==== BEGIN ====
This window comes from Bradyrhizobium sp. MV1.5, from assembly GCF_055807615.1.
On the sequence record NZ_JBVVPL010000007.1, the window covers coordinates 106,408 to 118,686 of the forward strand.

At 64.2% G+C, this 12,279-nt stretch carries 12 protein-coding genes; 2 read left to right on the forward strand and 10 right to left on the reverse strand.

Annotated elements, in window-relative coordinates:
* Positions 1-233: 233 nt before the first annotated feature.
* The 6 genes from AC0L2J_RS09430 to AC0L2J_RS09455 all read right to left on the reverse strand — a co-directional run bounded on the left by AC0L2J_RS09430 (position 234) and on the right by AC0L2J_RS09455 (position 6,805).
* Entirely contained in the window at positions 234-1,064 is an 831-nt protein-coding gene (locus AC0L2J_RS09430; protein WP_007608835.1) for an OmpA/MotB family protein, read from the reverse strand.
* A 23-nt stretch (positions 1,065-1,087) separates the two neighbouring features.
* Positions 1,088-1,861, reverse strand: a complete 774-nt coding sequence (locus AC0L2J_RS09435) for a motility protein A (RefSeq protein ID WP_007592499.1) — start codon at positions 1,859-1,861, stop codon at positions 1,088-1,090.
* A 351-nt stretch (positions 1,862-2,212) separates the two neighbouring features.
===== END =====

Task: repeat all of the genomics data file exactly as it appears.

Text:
This window comes from Bradyrhizobium sp. MV1.5, from assembly GCF_055807615.1.
On the sequence record NZ_JBVVPL010000007.1, the window covers coordinates 106,408 to 118,686 of the forward strand.

At 64.2% G+C, this 12,279-nt stretch carries 12 protein-coding genes; 2 read left to right on the forward strand and 10 right to left on the reverse strand.

Annotated elements, in window-relative coordinates:
* Positions 1-233: 233 nt before the first annotated feature.
* The 6 genes from AC0L2J_RS09430 to AC0L2J_RS09455 all read right to left on the reverse strand — a co-directional run bounded on the left by AC0L2J_RS09430 (position 234) and on the right by AC0L2J_RS09455 (position 6,805).
* Entirely contained in the window at positions 234-1,064 is an 831-nt protein-coding gene (locus AC0L2J_RS09430; protein WP_007608835.1) for an OmpA/MotB family protein, read from the reverse strand.
* A 23-nt stretch (positions 1,065-1,087) separates the two neighbouring features.
* Positions 1,088-1,861, reverse strand: a complete 774-nt coding sequence (locus AC0L2J_RS09435) for a motility protein A (RefSeq protein ID WP_007592499.1) — start codon at positions 1,859-1,861, stop codon at positions 1,088-1,090.
* A 351-nt stretch (positions 1,862-2,212) separates the two neighbouring features.